Black Student Union clashes with Seattle police on May 22, 1969.

  • By Alan J. Stein
  • Posted 6/04/1999
  • Essay 1235
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On May 22, 1969, the Black Student Union clashes with police at a demonstration demanding the resignation of one of Seattle Community College's five white trustees and the appointment of one black. A few hundred protestors storm the Edison Technical School (an SCC satellite school), but are cleared out by the Seattle Tactical Squad.

The next morning, another group of 200 assembled at Edison, marching to the nearby Summit School where they paraded noisily through its halls. After returning to Edison, they found the entrance blocked again by the Tactical Squad. Rocks and bricks started flying, and a group charged the police but were driven back with squirts of "Federal Streamer," a hand-held Mace-like spray.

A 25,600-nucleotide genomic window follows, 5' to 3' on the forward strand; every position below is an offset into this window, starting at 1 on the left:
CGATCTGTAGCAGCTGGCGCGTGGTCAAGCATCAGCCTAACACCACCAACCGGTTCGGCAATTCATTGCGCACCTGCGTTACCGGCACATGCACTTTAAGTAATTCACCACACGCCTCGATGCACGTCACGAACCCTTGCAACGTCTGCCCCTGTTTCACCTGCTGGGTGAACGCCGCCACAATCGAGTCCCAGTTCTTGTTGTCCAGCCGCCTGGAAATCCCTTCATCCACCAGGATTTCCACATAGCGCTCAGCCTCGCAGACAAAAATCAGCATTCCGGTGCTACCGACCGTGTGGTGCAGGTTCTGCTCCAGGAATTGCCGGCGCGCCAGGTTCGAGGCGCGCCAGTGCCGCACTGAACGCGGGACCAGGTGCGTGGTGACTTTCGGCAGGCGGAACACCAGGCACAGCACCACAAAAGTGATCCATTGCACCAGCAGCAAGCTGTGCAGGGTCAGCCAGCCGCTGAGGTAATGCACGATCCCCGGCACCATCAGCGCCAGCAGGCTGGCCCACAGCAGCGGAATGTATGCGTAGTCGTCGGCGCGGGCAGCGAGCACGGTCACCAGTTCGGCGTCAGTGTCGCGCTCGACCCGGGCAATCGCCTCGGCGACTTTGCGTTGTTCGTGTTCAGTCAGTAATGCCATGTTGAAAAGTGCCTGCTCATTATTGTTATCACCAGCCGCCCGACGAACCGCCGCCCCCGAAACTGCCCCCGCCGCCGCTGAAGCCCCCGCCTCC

The protestors marched to another SCC satellite, Washington Junior High. By this time, their ranks had swelled. They found the police waiting at the school with tear gas. The protestors retreated to Garfield High School, but the Tactical Squad followed. The march degenerated into a melee of gas, clubs, Molotov cocktails, and shots from an unseen sniper who hit three policemen, all in the buttocks. Only a heavy rainfall that evening finally cooled everyone off.


Walt Crowley, Rites of Passage: A Memoir of the Sixties in Seattle (Seattle: University of Washington Press, 1995), 137, 270.

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